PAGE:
As with practically every other moment in your life, from childbirth to lunch, it’s all right to take pictures of yourself voting Tuesday and post them online for the world to see, according to the Kentucky attorney general’s office.
Nothing in Kentucky elections law prohibits “ballot selfies,” Assistant Attorney General Taylor Payne wrote in an opinion released Monday that was requested by Secretary of State Alison Lundergan Grimes.
“A voter’s ballot is absolutely privileged and the veil of secrecy should be impenetrable, unless the voter voluntarily lifts it,” Payne wrote, quoting from an 1890 decision by the Kentucky Court of Appeals.
But proud voters should click cautiously, Payne wrote. It is illegal to record the identities of other people casting their votes in the same polling place. And voters cannot broadcast their “support or nonsupport for a candidate or measure on the ballot” while they’re still in the voting room. So it might be a good idea to hit send after you’re in the parking lot.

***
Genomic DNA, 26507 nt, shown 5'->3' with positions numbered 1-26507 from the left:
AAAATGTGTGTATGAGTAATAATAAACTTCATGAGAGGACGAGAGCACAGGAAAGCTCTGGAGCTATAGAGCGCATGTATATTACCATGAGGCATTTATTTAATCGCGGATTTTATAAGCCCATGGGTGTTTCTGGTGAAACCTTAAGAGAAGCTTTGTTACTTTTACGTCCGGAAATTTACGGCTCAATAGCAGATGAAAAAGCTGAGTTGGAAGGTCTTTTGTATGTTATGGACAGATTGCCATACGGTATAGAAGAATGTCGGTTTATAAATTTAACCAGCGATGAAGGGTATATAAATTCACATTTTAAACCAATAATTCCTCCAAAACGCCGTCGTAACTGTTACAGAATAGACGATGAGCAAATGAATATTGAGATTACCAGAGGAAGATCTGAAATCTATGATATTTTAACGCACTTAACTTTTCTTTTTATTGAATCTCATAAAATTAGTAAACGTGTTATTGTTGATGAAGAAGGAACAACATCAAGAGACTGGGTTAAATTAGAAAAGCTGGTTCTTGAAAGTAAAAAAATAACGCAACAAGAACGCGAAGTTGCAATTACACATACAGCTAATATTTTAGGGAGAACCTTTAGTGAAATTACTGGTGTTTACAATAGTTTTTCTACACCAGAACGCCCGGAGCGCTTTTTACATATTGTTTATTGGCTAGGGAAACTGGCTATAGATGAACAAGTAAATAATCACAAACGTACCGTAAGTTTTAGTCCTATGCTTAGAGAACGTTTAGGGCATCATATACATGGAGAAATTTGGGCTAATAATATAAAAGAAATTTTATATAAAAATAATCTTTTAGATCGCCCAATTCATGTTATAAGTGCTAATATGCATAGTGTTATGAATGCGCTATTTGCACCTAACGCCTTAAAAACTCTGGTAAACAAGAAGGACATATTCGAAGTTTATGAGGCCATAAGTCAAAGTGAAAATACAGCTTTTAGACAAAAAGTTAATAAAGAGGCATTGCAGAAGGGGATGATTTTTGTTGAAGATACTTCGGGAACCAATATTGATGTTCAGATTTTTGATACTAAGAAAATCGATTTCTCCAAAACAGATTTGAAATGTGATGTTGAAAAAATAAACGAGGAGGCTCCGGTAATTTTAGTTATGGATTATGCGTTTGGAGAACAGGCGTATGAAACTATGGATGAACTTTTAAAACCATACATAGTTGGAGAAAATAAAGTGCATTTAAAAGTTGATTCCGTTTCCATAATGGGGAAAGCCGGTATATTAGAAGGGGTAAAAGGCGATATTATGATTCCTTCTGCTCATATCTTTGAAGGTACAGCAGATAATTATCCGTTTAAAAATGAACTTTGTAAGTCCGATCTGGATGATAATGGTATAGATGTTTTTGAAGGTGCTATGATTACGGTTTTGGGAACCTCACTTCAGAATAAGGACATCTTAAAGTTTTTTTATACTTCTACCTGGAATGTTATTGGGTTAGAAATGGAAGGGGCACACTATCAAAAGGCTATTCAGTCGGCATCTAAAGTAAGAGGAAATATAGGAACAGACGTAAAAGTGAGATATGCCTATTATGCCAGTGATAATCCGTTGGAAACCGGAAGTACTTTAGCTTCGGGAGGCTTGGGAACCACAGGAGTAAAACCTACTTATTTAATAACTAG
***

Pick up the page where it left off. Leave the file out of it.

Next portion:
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The Associated Press has reported that ballot selfies are legal in 20 states and the District of Columbia and illegal in 17 states. Their legal status in the remaining 13 states was uncertain, the AP said.
Singer Justin Timberlake made headlines last month by taking a selfie as he voted early in his hometown of Memphis and posting the picture on Instagram.
“Hey! You! Yeah, YOU! I just flew from LA to Memphis to #rockthevote !!! No excuses, my good people!,” Timberlake wrote in his accompanying post. “There could be early voting in your town too. If not, November 8th! Choose to have a voice!”
In Tennessee, however, it is illegal to take pictures or shoot video inside a polling place. The Shelby County district attorney’s office issued a statement saying it was aware of Timberlake’s ballot selfie, and it “is currently reviewing … a possible violation of election law.”